Astounding, Authentic, Breathtaking and Entertaining are only a few of the words one can attribute to the fantastic show, Ulalena, staged before mesmerized audiences in the new state-of-the-art, multi-million dollar Maui Myth and Magic Theatre in Lahaina.

Cove Entertainment and Arra-Maui have brought together over 20 professional performers in the presentation of an extravaganza that tells the story of the Hawaiian Islands, from its mythical creation, the arrival of the first Polynesians, and to the modern cultural renaissance through ancient chants, hula, song and drama, traditional music, acrobatics, and dance.


The power of this production is that it is both universal and intimate with the audience feeling involved throughout the performance. It is born from a mythology populated by beings larger than life representing a natural landscape alive with volcanoes, vast oceans, and primeval rainforests.

The first scene of the Kumulipo, or Hawaiian creation chant, sets the theme for the endless cycles of life. A lone man on a spiritual quest is seen carrying a ka`ai (woven burial basket used to hold the bones of ancient ruling chiefs) to an unknown destination, and taro, one of the food and plant staples of the Hawaiian Islands, emerges out of the ground, dancing for the first breath of life.




Goddesses and Gods intertwine
dance with ancient
Polynesian myths.

Scene two . . .

The ocean provides the way for the first immigrants from Tahiti. Navigating by the stars, they pursue their vision of Pele, the Volcano Goddess, and her brother Kamohoali`i, the Shark God. The demigod Maui pulls the Islands from the depths of the ocean. This was a stunning and breath-taking scene which depicted the Polynesians' ocean voyage; cast members move through the audience, holding replicas of colorful sea creatures and angelfish at the end of long sticks, creating the impression that the audience were underwater, swimming with the fish.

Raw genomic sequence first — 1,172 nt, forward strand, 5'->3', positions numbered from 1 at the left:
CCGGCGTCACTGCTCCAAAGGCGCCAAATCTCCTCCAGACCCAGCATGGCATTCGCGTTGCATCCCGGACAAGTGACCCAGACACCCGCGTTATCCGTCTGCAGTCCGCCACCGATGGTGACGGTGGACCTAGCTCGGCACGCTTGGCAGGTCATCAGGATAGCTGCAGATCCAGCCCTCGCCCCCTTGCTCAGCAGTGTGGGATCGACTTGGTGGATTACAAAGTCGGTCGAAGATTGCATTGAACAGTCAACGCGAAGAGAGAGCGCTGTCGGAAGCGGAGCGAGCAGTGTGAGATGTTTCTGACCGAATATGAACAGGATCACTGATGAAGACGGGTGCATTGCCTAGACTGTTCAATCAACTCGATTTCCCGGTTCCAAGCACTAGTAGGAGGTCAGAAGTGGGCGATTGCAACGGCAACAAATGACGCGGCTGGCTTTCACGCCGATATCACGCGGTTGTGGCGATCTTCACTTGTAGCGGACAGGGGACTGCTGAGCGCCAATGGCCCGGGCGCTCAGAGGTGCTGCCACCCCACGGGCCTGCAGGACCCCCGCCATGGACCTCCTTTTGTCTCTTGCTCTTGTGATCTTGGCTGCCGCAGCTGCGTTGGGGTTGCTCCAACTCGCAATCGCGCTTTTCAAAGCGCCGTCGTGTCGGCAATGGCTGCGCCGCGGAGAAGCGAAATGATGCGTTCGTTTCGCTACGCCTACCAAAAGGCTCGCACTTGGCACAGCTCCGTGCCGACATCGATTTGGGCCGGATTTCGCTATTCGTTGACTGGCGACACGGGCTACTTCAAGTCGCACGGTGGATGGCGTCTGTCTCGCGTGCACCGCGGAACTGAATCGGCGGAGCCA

Scene three . . .

The mythical forest where a young Ali`i (Hawaiian royalty) has a vision od Mo`o
(Guardian spirit in the form of a lizard) who inhabits a waterfall. The trees in the rainforest suddenly come to life, manifesting their mana, or life force; young men and women run playfully among them. The Gods reflect upon their passions and desires while the half hog, Kamapua`a pursues his passionate love for Pele.

Scene four . . .

The scene is in the village where men pounding poi from fresh taro roots and women beating kapa exemplify simple village life in Hawaii. The sister of the young ali`i has a vision of the Kapa Goddess while she works. Then the Makahiki, a long white Tapa banner honoring the God of agriculture, Lono, announces the annual celebration of the Makahiki Harvest Festival, a time of thanksgiving, sports, and taboo on war.




Captain Cook
arrives changing
the fate of ancient
Hawaiians.

The European Explorer arrives and interrupts the climax of the Makahiki Festival. The great white sails reveal a similarity with Lono's banner. The island inhabitants then vow reverence and great respect as they believe the God Lono has arrived in human form. The audience is taken to the next scene exposing the differences between two worlds and an introduction of foreign elements. After the death of King Kamehameha, the old kapu system is overthrown, resulting in conflict between the old and new ways.

One of the most enthralling scenes depicts the forces of nature—"Pele", the volcano goddess—explodes in response to turbulent times, unleashing her fury by emitting yards of lava-red cloth from her robes. The performers pull the cloth over the audience, all the way back to the 700-seat theatre, built especially for Ulalena, as spectators raise their hands to support it as it passes overhead.

In another exciting scene, a mo`o (water spirit) represented by a dancer/acrobat dressed in silvery tights, moves sinuously through a waterfall of soft fabric while a chief watches from below, spellbound, and so too, is the audience.

Another scene features a glowing, shimmering moon goddess, Hina, dancing in the rings of the Moon, while a dancer below accompanies her in hula.